House price index (December 2017 in brackets):
Auckland: 2822 (2872), down 1.7%
National: 2740 (2653), up 3.3%
NZ ex-Auckland: 2672 (2473), up 8.0%

Median days to sell (December 2017 in brackets):
Auckland: 39 (34)
National: 35 (32)
NZ ex-Auckland: 33 (31)

Auctions (December 2017 in brackets):
Auckland: 260, 19.5% of all sales (462, 26.2%)
NZ: 584, 11% of all sales (836, 13.7%)

The breakdown of sales in price brackets and their share of the market (December 2017 in brackets):
$1 million-plus:  687 (852), 12.9% (13.9%)
$750-999,999: 834 (872), 15.6% (14.3%)
$500-749,999: 1596 (1730), 29.9% (28.3%)
Under $500,000: 2213 (2663), 41.5% (43.5%)
Total sales: 5330 (6117)

Median prices & volumes around Auckland on old council boundaries for December 2018 and, in brackets, November 2018 & December 2017:
Auckland region: $862,000 ($860,000, $860,000), 1336 (2133, 1765)
Auckland City: $986,000 ($950,000, $915,000), 414 (704, 605)
Franklin District: $680,000 ($702,000, $710,000), 66 (89, 88)
Manukau City: $830,000 ($835,000, $840,000), 275 (398, 336)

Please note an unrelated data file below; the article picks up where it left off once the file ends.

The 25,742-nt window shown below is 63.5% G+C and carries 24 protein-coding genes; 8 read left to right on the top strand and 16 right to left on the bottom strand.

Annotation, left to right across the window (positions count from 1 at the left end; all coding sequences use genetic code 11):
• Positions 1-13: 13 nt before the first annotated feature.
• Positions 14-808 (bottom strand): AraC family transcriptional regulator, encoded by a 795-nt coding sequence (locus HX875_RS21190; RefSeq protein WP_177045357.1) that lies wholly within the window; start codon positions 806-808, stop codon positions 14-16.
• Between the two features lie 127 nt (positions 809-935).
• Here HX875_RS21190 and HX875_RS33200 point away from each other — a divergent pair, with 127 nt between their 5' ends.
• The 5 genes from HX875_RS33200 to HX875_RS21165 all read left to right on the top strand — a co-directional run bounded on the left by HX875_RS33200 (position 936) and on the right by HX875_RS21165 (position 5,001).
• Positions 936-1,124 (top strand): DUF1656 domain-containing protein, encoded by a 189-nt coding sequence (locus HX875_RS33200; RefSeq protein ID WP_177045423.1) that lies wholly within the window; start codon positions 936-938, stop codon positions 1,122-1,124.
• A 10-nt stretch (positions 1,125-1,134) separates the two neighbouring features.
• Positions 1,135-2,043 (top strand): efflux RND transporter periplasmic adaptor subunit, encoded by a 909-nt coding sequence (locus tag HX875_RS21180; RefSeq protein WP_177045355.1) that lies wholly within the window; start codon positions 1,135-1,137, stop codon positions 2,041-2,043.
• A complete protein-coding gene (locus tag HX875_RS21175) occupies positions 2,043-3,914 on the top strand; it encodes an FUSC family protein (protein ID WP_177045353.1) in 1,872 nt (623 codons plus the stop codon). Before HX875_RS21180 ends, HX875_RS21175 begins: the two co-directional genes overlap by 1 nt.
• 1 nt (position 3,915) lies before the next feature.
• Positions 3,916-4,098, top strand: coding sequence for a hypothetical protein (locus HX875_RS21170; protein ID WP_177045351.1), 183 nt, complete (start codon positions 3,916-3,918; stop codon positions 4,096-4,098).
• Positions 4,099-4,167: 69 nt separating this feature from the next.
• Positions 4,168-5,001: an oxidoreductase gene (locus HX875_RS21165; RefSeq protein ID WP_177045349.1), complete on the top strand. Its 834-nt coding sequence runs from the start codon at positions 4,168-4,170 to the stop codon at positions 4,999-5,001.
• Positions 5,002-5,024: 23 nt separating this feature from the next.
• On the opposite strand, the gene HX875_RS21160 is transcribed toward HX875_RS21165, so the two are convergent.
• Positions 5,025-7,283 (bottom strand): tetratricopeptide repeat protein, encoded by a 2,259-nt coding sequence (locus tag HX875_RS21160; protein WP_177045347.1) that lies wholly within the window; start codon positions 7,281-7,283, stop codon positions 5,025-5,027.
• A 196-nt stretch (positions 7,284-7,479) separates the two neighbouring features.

North Shore City: $980,000 ($1,050,000, $1,108,000), 213 (319, 278)
Papakura District: $685,000 ($650,000, $700,000), 52 (97, 68)
Rodney District: $855,000 ($865,000, $812,500), 120 (207, 149)
Waitakere City: $828,000 ($773,000, $780,000), 196 (319, 241)

Attribution: Real Estate Institute.

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Corrected: Wiri sale one of 4 for Colliers

The Trust Investments Property Fund has ended up with ownership of HEB Construction Ltd’s headquarters building in Wiri at a slightly higher price than it negotiated early last year after the rental figure was finalised, taking its portfolio of commercial properties to $150 million.

It was one of 4 recent transactions by Colliers agents. The others were in Christchurch, across the road from the casino in Hamilton and in Whakatane.



Corrected: 105 Wiri Station Rd: